Therefore Banks can under the Data Protection Act and GDPR retain your name, and any information that they can justify as needing to identify you (e.g. date of birth and last known address) indefinitely if they are holding your money on deposit. If you have closed the account, then your details should be removed once there is no possibility of a complaint arising from the account. The statue of limitations on legal claims kicks in here.
    The comments I post are my personal opinion. While I try to check everything is correct before posting, I can and do make mistakes, so always check official information sources before relying on my posts.
    • squeekswhenwalking
    • By squeekswhenwalking 13th Jan 19, 3:03 PM
    • 177 Posts
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    squeekswhenwalking
    Thankyou for your replies, in answer to some of your questions, I have a paying in book and a deposit slip from 1999.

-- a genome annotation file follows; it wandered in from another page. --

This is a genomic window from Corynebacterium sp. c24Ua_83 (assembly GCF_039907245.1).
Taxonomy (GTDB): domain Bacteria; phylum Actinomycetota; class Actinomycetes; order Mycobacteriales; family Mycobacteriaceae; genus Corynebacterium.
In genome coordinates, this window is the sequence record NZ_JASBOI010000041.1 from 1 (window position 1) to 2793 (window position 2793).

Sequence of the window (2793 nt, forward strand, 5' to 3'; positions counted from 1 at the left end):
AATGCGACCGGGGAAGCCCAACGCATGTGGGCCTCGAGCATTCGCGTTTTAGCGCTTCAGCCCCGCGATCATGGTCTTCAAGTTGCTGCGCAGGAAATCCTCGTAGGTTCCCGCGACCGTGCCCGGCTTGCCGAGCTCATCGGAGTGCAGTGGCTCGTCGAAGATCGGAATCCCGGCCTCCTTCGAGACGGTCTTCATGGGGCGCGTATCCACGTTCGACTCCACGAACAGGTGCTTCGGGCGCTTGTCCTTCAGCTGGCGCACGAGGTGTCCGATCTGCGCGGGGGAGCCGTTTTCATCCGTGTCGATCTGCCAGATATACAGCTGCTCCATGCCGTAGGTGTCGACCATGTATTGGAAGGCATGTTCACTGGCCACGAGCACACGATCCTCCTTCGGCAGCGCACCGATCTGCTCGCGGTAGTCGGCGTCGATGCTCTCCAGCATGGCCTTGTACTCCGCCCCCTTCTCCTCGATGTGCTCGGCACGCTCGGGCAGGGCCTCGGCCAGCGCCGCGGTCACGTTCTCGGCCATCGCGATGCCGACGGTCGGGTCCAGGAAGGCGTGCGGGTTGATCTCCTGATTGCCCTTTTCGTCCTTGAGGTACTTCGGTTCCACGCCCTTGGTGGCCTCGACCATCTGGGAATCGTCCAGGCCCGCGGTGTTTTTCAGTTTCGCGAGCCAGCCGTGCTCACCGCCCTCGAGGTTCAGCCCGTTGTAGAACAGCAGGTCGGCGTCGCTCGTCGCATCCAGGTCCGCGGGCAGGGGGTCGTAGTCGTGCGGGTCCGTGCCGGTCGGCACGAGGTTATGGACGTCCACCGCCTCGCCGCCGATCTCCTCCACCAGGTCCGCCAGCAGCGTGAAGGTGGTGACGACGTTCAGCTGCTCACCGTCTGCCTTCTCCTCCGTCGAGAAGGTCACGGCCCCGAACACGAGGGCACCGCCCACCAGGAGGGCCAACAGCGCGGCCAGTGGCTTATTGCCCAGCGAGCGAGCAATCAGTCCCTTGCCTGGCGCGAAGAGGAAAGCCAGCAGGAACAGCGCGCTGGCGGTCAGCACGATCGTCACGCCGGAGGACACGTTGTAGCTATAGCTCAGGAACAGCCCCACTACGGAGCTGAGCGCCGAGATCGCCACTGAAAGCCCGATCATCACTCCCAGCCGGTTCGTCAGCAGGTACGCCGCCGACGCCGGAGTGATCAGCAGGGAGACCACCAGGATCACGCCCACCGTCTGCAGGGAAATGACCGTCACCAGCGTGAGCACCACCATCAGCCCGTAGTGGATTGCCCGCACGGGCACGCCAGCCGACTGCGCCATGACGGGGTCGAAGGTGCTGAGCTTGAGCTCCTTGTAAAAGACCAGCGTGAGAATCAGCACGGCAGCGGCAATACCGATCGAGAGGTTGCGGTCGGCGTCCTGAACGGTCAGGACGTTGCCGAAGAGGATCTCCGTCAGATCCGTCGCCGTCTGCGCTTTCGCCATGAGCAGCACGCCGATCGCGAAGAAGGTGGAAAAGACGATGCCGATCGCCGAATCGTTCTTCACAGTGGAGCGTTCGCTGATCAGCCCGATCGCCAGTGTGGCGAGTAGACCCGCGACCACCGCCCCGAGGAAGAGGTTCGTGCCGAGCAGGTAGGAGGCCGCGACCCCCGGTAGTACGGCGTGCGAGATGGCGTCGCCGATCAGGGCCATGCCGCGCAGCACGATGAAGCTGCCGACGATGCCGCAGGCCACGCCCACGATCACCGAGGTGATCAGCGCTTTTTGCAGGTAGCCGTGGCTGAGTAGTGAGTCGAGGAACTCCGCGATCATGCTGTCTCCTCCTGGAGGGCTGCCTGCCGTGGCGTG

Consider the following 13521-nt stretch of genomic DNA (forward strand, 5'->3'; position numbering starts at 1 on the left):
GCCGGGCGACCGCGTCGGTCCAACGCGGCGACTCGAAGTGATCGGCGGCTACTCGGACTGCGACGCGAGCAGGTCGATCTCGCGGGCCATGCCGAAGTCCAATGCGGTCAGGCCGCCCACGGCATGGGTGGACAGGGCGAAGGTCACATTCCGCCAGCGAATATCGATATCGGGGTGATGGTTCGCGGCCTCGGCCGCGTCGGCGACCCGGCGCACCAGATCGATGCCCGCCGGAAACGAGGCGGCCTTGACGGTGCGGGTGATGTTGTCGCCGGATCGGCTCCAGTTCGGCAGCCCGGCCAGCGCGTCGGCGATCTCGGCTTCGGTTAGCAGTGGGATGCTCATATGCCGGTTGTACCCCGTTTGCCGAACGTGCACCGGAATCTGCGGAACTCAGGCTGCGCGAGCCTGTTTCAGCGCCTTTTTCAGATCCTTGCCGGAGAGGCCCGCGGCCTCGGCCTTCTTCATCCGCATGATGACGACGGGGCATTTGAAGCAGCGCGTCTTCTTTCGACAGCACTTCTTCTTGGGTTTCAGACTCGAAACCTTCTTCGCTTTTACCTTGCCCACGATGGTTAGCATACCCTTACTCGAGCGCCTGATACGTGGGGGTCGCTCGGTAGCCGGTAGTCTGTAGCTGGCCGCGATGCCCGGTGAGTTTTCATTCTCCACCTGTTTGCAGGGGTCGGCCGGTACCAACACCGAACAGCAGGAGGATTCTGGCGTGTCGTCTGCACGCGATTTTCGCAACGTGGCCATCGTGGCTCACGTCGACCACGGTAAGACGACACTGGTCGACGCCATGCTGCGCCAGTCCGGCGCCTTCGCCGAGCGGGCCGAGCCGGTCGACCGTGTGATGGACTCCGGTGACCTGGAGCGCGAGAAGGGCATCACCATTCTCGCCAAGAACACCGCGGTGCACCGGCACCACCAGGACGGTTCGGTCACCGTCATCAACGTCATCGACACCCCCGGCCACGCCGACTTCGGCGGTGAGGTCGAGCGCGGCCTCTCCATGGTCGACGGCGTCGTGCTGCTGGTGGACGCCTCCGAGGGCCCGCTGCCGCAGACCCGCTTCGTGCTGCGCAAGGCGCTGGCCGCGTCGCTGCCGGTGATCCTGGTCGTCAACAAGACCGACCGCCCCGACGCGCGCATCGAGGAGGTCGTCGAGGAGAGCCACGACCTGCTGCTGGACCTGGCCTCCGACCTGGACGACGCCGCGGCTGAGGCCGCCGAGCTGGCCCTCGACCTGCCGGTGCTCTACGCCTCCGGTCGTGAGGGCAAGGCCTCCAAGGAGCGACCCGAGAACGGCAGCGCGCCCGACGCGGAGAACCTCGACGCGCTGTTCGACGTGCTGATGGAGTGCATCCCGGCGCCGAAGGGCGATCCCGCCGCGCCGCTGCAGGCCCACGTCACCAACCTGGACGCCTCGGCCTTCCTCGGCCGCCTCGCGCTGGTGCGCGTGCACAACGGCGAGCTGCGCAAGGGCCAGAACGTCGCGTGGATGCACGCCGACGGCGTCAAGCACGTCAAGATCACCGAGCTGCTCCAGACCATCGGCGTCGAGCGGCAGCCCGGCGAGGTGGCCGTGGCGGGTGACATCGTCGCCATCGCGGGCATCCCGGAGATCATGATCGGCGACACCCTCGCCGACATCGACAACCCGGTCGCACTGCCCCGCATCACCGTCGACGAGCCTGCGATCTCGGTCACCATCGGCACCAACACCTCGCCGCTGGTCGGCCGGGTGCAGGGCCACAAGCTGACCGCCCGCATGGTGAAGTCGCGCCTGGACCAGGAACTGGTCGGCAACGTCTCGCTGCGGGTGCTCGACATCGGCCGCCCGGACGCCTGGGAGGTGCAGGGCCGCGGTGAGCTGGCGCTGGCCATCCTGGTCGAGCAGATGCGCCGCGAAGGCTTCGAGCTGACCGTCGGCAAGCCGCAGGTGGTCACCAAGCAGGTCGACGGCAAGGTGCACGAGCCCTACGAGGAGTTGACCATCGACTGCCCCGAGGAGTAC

I did make an initial enquiry with the ombudsman but whilst waiting for Santander getting the statements back to me and also not realizing there was a time critical part to their work, the ombudsman said I was basically too long getting the details and was time barred!
    Santander claim that the tessa was converted or paid into an isa but can show no evidence or details about which account if it existed.
    • squeekswhenwalking
    • By squeekswhenwalking 13th Jan 19, 3:05 PM
    • 177 Posts
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    squeekswhenwalking
    What evidence could you present the court that it still existed?
    Originally posted by dunstonh
    Only the paying in slip and bank book
    • squeekswhenwalking
    • By squeekswhenwalking 13th Jan 19, 3:08 PM
    • 177 Posts
    • 68 Thanks
    squeekswhenwalking
    TESSAs ceased to exist around 2000 so two decades or so. Bit of a long time to wait I think
    Originally posted by jimjames
    It was 1999 and a long term investment, I initially tried to sort this about five years ago. Fifteen years after the deposit. Had pretty much written it off as I'm getting nowhere but was recently suggested to me that I take the court route
    • eskbanker
    • By eskbanker 13th Jan 19, 3:20 PM
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    eskbanker
    What evidence could you present the court that it still existed?